"Homocysteine The New Vascular Villain" by Charles I. Okorie, MD
Heart attack also called acute myocardial infarction(MI) is a clinical condition resulting from blockage of the blood vessels (coronary arteries) that supply oxygen rich blood to the body pump(heart muscle). This blockage leads to death of the heart muscle cells which manifests as a heart attack.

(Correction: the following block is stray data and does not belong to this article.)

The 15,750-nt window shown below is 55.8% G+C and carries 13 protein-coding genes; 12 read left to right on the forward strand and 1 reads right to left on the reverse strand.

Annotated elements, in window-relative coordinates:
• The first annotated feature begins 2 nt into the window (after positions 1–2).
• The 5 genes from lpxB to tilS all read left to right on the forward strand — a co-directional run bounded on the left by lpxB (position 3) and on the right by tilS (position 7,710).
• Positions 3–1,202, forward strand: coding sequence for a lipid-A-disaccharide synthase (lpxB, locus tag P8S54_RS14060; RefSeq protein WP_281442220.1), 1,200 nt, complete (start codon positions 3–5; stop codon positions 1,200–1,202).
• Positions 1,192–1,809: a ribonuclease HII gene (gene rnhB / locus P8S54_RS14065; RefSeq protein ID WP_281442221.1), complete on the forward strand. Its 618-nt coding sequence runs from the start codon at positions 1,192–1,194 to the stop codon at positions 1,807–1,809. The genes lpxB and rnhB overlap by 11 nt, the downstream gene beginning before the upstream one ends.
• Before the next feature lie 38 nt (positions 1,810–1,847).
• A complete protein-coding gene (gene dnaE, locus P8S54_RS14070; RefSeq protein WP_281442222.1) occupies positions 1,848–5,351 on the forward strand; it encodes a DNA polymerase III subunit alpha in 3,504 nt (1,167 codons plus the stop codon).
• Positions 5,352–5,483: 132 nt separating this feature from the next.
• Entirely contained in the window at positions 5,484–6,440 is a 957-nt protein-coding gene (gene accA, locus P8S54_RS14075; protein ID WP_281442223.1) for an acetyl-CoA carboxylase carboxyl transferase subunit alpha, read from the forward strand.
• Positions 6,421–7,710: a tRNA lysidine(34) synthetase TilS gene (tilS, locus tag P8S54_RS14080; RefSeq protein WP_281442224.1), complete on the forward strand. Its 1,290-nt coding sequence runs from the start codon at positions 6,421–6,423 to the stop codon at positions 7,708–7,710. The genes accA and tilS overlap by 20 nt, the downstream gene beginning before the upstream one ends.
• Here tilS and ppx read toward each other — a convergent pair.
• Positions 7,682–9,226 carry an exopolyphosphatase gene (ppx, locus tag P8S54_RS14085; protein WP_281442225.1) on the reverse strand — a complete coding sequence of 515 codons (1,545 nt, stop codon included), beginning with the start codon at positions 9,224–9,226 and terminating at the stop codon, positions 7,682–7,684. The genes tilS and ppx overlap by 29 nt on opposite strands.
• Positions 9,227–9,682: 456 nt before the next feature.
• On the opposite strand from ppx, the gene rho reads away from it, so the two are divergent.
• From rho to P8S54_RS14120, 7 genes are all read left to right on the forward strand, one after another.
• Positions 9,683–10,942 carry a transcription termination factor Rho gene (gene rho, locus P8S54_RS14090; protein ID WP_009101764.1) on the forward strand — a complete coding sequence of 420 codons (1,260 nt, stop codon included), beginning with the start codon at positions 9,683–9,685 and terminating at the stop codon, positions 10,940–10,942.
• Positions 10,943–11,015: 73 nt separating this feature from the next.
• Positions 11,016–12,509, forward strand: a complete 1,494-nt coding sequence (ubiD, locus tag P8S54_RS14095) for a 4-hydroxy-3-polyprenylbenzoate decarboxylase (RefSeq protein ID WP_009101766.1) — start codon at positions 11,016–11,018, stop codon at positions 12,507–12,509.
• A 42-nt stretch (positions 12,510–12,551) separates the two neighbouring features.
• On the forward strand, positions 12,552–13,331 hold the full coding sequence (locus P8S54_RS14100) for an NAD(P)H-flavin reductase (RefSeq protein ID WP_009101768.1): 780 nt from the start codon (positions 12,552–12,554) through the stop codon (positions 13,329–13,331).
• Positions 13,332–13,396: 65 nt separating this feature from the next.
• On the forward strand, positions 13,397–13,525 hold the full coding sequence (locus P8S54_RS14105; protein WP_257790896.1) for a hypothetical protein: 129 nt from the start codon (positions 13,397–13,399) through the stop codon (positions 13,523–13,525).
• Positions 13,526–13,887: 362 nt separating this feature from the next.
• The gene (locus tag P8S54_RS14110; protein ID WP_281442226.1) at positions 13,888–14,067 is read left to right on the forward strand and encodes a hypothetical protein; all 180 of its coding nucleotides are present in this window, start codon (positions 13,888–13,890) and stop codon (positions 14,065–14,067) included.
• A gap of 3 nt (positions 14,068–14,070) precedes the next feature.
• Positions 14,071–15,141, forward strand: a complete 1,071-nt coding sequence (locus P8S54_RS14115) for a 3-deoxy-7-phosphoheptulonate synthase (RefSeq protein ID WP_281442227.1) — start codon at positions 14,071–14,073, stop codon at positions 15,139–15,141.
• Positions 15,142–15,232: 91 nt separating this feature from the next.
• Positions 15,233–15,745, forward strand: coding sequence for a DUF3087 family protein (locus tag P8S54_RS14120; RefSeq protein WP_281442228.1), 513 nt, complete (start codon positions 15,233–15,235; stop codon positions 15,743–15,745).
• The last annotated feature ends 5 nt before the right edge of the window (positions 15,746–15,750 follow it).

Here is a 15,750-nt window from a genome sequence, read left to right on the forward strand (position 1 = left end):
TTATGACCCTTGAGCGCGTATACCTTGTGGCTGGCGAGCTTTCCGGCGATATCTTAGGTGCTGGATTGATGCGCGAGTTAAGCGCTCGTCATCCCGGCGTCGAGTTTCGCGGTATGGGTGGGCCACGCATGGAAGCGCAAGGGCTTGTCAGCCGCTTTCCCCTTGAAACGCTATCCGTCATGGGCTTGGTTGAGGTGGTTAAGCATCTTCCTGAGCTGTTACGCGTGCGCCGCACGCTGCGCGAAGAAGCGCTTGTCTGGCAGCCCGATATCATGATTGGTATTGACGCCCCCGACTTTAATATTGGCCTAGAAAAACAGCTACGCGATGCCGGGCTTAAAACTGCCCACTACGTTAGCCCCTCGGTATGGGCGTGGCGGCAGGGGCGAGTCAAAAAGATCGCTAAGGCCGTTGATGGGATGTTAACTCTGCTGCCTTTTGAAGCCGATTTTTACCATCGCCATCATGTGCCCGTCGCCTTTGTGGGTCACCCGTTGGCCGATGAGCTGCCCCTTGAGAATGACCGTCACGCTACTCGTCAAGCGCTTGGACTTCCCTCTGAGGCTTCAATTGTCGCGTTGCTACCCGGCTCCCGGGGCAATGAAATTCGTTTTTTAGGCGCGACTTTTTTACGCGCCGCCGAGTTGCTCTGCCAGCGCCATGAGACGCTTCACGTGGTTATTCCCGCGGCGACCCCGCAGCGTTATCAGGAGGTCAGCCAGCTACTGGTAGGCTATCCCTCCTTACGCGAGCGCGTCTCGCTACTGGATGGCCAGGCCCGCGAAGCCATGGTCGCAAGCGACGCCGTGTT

The most common presentation of this condition is chest pain. In some patients, this chest pain may mimick indigestion. Other manifestations of this syndrome include but are not limited to difficulty breathing, fainting spells, profuse sweating, dizziness, and nausea. It is estimated that about 1.5 million people get heart attacks every year in the US. To drive this point home that translates to one heart attack every 20 seconds. Of this number about a third or more will die from their first heart attack. Another chilling statistic. Interpreted in another way, it behoves us all - patients and healthcare providers alike to continue to find ways to prevent heart attacks. The purpose of this article is therefore to alert us to a lesser known risk factor for heart attacks - high levels of an amino acid, homocysteine (pronounced home-o-sis-teen).